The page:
A state judge Friday upheld the use of lethal injection in Kentucky (search), saying it was not cruel and unusual punishment.

Franklin Circuit Judge Roger Crittenden (search) said the method of execution should be changed to rule out one painful step, which the state says it has already done.

"The execution protocol adopted by the Commonwealth of Kentucky, with one exception, complies with the constitutional requirements against cruel and unusual punishment," Crittenden wrote.

The case was brought by condemned prisoners Thomas Clyde Bowling (search) and Ralph Baze (search). They argued that Kentucky's process of administering the lethal cocktail to death row inmates violated the U.S. Constitution, which prohibits cruel and unusual punishment.

While upholding lethal injection, the judge said the state should not be allowed to administer the fatal drugs through an intravenous catheter stuck into the prisoner's jugular vein, in the neck, if no suitable veins can be found in the arms or legs.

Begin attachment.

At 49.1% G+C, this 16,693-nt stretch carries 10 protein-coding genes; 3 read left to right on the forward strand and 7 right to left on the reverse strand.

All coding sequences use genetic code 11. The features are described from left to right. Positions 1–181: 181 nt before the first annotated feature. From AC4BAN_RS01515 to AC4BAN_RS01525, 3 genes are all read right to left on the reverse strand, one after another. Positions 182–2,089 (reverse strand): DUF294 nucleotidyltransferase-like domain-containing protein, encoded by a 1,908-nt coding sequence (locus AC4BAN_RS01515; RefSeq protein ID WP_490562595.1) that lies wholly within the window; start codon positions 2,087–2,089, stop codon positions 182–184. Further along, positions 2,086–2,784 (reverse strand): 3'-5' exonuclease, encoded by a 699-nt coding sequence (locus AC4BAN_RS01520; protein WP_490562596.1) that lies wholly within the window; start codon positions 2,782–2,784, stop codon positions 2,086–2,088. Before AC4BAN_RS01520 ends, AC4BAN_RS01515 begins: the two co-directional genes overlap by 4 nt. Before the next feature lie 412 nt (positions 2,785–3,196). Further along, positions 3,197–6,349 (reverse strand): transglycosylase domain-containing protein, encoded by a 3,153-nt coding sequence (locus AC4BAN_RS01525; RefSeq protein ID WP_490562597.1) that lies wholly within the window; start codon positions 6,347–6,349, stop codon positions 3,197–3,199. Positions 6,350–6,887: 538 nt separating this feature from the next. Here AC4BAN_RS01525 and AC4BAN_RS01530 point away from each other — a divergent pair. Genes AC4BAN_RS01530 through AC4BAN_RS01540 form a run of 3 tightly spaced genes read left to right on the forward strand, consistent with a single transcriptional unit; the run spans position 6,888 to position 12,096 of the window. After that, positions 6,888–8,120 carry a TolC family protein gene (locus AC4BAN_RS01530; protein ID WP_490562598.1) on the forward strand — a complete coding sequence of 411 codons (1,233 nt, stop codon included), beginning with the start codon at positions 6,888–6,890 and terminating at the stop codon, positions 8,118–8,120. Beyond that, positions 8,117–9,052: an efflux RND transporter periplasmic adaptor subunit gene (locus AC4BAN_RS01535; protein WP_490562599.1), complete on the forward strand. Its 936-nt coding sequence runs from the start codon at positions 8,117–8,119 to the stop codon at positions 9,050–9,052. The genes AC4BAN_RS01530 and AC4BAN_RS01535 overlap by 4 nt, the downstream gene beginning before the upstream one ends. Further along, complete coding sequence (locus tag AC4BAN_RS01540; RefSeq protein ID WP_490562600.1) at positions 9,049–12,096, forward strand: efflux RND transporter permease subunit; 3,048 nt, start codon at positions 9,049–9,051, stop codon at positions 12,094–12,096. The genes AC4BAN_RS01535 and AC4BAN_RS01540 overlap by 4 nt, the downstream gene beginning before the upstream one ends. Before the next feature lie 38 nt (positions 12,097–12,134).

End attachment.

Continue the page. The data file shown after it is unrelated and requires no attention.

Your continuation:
He said it was unconstitutionally cruel and should be removed from the process. Officials said they had already removed that step as an option.

Bowling was scheduled to be executed last November for the killing Edward and Tina Earley and shooting their 2-year-old son outside the couple's Lexington dry-cleaning business in 1990. His execution was delayed pending the outcome of the challenge.

Baze was convicted of killing Powell County Sheriff Steve Bennett and a deputy Arthur Briscoe during an attempted arrest in 1992.

The state has executed one person by lethal injection, Eddie Lee Harper, in 1999.